During five nights on the cruise, there were also kids' dinners at 6 p.m. -- great for parents who want to enjoy a romantic dinner in Chops or Portofino. (On our cruise, main dining was staggered at 6:30 or 7 p.m. and included a full children's menu to choose from.) On our voyage, these were in Villefranche, Naples, our overnight in Venice, the second sea day and Civitavecchia (Rome). There's also a late night "party" (a.k.a. group babysitting) from 10 p.m. - 1 a.m. that costs $5 per hour, per child, charged in half-hour increments. Each evening there's a different theme, often tied to the particular port of call -- such as Gladiators or Olympic night for Rome -- and the kids particularly enjoyed getting their own daily compass delivered to our cabin each evening so they knew what to look forward to the next day.
Other onboard activities that the kids enjoyed included a water slide, the arcade, miniature golf, the rock-climbing wall and Ping Pong.
For younger kids, you also have the option of hiring babysitters onboard if you need a night out. We also saw several babies sleeping through the shows at night in their carriages.
Tip: Pickup times in the late afternoon vary slightly each day -- make sure you know what the time is as you will be billed $1 per minute for every minute you are late.
The Magic of Venice Fits All Ages
Venice was truly one of the highlights of the trip for all of us. Don't miss your arrival into Venice about 1.5 hours before the ship docks. From the starboard side of the ship, it's truly a spectacular sight (the ship dwarfs all the buildings). The first afternoon, we meandered around, exploring various nooks and crannies of the city. After watching the Gondolas for a while, we went on our own Gondola ride, which we all thoroughly enjoyed. They are very expensive, but it was worth it for all of us, and the kids have fond memories of our ride.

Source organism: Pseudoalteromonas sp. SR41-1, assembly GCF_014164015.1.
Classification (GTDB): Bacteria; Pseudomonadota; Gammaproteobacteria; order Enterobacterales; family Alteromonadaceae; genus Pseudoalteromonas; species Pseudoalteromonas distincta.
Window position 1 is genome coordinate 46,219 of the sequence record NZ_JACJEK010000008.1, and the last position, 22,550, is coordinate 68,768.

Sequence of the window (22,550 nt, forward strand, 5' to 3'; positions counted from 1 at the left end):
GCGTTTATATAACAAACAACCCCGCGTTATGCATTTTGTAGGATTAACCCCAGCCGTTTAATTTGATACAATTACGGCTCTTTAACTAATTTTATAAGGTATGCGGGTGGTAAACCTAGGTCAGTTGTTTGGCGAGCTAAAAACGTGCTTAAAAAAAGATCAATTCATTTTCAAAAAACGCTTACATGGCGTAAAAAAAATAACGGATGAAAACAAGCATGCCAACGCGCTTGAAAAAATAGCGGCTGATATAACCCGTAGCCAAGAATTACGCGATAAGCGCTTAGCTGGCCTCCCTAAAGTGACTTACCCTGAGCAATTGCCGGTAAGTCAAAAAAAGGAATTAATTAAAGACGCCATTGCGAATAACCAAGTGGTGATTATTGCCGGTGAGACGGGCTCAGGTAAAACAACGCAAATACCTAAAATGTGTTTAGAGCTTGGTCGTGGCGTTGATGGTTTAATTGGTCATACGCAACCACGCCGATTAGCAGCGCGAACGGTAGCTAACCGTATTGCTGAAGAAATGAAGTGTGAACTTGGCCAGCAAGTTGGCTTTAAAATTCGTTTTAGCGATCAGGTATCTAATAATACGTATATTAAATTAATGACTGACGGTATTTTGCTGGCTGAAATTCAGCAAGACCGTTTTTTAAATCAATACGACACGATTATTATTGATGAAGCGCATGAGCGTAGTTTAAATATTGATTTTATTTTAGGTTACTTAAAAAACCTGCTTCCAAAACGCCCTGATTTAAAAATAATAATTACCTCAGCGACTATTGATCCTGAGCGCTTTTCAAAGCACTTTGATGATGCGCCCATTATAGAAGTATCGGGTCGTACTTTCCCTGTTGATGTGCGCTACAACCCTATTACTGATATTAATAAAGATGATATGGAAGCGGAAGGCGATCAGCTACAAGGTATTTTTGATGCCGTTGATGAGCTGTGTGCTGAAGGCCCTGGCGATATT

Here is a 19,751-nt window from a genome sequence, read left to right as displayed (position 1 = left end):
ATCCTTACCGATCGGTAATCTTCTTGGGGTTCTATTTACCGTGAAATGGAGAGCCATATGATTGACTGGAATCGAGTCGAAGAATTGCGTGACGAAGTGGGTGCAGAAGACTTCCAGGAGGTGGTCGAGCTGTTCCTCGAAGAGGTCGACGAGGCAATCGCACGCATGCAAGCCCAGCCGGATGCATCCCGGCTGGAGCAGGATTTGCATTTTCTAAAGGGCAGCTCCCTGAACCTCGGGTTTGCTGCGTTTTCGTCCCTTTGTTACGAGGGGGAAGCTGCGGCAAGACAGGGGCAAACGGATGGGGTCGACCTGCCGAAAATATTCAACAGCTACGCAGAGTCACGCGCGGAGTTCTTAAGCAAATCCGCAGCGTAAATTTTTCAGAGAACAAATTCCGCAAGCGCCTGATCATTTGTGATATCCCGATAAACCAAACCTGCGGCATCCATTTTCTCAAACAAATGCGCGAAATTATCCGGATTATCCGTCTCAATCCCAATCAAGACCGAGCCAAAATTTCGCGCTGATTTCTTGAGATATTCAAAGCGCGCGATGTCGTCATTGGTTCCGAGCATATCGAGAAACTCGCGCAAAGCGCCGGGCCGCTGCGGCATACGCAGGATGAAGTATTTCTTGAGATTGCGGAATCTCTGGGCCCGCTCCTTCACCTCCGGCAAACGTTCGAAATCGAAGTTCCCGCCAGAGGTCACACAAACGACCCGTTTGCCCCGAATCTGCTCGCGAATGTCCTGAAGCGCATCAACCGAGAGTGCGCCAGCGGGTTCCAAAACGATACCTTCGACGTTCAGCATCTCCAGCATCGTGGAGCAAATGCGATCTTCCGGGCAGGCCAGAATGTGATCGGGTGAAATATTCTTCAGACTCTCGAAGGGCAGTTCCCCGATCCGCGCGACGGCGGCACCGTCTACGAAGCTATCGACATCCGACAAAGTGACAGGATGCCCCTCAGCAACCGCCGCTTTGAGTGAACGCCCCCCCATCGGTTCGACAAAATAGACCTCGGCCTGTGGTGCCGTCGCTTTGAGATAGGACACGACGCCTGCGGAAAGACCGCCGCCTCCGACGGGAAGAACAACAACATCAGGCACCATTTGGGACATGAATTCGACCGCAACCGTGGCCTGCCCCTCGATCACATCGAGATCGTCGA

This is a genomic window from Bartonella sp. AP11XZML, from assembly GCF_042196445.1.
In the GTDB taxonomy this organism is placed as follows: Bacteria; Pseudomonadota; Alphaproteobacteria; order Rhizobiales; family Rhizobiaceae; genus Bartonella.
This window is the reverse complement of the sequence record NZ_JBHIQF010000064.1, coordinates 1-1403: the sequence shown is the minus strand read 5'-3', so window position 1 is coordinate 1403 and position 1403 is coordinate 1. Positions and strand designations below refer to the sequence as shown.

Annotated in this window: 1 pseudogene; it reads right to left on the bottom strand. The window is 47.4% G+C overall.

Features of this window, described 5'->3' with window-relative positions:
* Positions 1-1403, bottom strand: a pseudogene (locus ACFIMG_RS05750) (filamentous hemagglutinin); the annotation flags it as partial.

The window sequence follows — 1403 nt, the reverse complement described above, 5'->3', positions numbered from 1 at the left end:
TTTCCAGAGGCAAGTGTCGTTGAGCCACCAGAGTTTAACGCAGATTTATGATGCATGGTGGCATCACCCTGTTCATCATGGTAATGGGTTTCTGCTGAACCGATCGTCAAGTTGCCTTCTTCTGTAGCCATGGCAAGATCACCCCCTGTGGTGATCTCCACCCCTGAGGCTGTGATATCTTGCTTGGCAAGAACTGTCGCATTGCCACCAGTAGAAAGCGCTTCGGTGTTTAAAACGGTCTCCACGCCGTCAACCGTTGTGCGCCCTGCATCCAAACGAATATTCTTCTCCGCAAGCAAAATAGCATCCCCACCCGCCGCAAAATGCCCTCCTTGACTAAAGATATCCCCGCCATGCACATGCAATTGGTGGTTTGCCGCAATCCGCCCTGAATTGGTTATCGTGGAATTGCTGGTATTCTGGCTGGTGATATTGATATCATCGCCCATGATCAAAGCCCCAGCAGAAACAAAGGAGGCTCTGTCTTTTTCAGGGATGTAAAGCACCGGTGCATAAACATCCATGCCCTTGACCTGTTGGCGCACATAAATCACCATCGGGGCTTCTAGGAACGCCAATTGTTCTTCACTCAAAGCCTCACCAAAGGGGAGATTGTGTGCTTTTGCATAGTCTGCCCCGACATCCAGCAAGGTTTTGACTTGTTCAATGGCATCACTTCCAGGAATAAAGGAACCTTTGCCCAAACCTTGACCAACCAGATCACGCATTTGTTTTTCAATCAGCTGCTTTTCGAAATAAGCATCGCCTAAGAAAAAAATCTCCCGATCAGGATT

The next morning, we took the Doges Palace Secret Itineraries Tour. Not only do you get a guided tour in a small group of about 15 -- where you'll learn about Venice's most infamous prisoner, Casanova -- you will also see several rooms that are not open to the public. Best of all, on the morning of our visit, we got to cut to the head of quite a long line. After meandering to the Rialto Bridge and Market, we had fun shopping for souvenirs, an activity that even the kids enjoyed in Venice.
On this itinerary, we had a delightful experience overnighting in Venice. And this is where the kids program really comes in handy. We dropped the kids off and headed back into the city for a romantic evening by ourselves -- to top it all off, there was a beautiful full-moon that evening!
In Venice, Royal Caribbean provides a water shuttle service from the ship to St. Mark's square for $13 per person roundtrip.
Tip: Book tickets for the Doges Palace Secret Tour online through www.ticketitaly.com within 30 days of your visit.
Dubrovnik: "A Wall With a View"